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As Digital Government Evolves, Its Mission Stays the Same

With every new technology that hits the public sector, from cloud computing to AI, agencies grapple with how to make it work toward achieving their core goal: an accessible, secure government experience.

People walking in a city street with overlay of digital lines suggesting data transfers
Adobe Stock/Stavros
Change tends to be incremental. But if you stack up that change over a period of years, it starts to look transformational.

It is rare in today’s media landscape for a publication to boast an archive of more than 35 years, but Government Technology is one such magazine. Reaching back into the vault, a previous story featured the subhead “Police departments across the country are beginning to use the World Wide Web to interact with the public.” That one was from 1995, and it shows. But what would your guess be as to the dateline on a story in which state and county health agencies are using technology to share data to provide better services to the public? It could be 2005 or it could be 2023. (In fact, that story was written in 2010.)

The National Association of State Chief Information Officers (actually, its predecessor organization, NASIRE) published a paper in 2001 called Creating Citizen-Centric Digital Government: A Guide for the States. Here’s an excerpt:

“In coming years, the citizen will use the Internet to build a relationship with government that is personal, custom-built for each user with features that are accessible. Digital government will be easy to use, consistent in its appearance and functionality, offer a complete selection of services that are unified across agencies, and available around the clock. Citizens will be aware of their rights to privacy and able to control governmental use of their personal information.”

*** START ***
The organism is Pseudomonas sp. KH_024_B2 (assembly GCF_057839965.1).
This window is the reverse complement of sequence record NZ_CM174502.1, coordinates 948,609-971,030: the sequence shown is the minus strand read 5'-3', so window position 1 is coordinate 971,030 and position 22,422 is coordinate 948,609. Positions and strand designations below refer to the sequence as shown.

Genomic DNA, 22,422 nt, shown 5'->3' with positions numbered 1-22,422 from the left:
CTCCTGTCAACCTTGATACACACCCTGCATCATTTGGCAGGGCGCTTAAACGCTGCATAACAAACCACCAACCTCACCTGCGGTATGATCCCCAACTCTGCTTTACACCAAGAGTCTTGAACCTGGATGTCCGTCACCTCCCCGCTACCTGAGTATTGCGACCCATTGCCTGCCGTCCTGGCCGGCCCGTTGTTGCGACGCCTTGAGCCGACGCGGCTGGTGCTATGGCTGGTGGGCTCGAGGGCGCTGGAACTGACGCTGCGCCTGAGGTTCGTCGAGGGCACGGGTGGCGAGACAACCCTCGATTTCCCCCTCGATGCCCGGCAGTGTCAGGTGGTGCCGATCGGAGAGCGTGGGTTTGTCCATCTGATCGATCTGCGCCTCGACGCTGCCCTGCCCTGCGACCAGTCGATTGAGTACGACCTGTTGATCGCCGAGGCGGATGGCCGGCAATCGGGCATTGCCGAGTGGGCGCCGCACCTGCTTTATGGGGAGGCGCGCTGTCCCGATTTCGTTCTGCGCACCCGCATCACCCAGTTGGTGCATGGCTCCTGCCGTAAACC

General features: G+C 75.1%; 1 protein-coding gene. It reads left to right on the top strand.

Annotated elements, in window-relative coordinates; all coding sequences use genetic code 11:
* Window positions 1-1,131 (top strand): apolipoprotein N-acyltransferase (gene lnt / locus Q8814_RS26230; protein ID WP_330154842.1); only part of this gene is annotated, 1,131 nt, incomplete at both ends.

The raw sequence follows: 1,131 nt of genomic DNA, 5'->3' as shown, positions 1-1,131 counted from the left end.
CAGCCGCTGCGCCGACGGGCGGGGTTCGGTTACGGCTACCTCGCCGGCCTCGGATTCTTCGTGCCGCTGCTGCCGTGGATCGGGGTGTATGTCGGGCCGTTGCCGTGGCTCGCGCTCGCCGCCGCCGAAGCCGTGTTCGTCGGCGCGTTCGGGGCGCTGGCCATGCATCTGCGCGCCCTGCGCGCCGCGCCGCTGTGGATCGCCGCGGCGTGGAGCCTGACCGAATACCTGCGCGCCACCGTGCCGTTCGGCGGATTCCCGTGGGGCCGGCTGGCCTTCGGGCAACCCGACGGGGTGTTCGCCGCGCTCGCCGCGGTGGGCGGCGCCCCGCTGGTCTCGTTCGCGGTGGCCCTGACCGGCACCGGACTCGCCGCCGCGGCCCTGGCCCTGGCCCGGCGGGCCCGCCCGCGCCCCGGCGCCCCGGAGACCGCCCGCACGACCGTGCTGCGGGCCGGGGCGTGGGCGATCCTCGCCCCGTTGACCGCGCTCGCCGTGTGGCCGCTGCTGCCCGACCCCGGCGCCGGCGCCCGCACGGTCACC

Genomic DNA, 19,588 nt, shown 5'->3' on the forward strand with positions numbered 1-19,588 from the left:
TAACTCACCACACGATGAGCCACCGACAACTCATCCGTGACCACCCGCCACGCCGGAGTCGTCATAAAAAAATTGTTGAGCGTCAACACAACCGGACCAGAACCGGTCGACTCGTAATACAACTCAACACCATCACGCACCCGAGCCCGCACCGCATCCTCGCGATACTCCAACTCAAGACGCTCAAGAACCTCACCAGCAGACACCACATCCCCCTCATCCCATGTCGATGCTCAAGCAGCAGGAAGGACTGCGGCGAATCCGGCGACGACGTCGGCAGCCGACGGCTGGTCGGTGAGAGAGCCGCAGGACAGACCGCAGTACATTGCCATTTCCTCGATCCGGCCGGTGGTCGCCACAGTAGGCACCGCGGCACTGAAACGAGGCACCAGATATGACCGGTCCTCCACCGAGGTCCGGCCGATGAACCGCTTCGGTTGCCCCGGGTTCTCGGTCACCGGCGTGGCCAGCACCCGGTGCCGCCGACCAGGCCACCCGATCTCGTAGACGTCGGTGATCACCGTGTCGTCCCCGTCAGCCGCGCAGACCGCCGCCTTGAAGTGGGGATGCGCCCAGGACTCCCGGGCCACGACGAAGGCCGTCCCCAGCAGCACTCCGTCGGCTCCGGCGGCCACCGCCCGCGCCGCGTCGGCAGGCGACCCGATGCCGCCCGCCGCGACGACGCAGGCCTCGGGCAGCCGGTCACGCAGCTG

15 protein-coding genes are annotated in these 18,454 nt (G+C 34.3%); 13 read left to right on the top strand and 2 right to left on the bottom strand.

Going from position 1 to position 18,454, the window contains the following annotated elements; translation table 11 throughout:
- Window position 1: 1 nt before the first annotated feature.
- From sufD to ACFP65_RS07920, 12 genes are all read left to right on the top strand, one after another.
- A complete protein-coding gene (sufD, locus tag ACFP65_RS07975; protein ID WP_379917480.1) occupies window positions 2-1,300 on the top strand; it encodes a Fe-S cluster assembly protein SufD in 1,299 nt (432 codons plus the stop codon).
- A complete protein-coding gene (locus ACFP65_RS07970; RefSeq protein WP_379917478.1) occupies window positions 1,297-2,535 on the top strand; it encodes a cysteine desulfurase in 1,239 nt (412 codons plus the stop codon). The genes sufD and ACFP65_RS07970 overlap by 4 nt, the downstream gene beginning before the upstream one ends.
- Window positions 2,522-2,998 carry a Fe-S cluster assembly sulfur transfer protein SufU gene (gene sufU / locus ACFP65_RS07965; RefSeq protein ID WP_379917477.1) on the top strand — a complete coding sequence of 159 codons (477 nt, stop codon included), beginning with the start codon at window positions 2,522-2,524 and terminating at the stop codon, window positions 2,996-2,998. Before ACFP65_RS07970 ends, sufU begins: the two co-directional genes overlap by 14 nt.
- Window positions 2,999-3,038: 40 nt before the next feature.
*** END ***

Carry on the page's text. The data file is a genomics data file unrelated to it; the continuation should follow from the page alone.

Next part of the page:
Current NASCIO President and Tennessee CIO Stephanie Dedmon set out to assess progress against the goals outlined in that paper, publishing a companion report this year. It points to a catalog of citizen-facing digital accomplishments recognized by NASCIO in the intervening years, including Tennessee’s MyTN App, which offers users more than 60 services from many different departments accessible with single sign-on. The updated report also includes evidence of how the personalized, user-focused, cyber- and privacy-aware aspirations have matured in the real world, creating new challenges along the way. The larger goals of effective technology that is focused on the user, however, remain largely the same.

A recent report from KPMG, Tomorrow’s Government Today, surveyed residents and government leaders at the state and federal levels, acknowledging some of the challenges ahead for CIOs. Government executives view deploying new technology as a challenge — 72 percent say it will be “moderately difficult” while almost 25 percent say it will be “very difficult.”

But they also have to keep up with resident expectations: “Sixty-four percent of constituents say governments need further enhancements to customer service, efficiency and accessibility, with 70 percent wanting governments to embrace advanced technologies, such as 5G for faster communication and AI for improved efficiency,” reads another finding.

But these ideas aren’t necessarily in conflict. We have made a lot of progress since the dawn of the Internet, and there is still much to do. The spirit of continuous improvement that pervades public-sector IT offices is an encouraging sign that today’s leaders are committed to making incremental change in government despite what they’re up against. The mission is worth it.

This story originally appeared in the December issue of Government Technology magazine. Click here to view the full digital edition online.
Noelle Knell is the executive editor for e.Republic, responsible for setting the overall direction for e.Republic’s editorial platforms, including Government Technology, Governing, Industry Insider, Emergency Management and the Center for Digital Education. She has been with e.Republic since 2011, and has decades of writing, editing and leadership experience. A California native, Noelle has worked in both state and local government, and is a graduate of the University of California, Davis, with majors in political science and American history.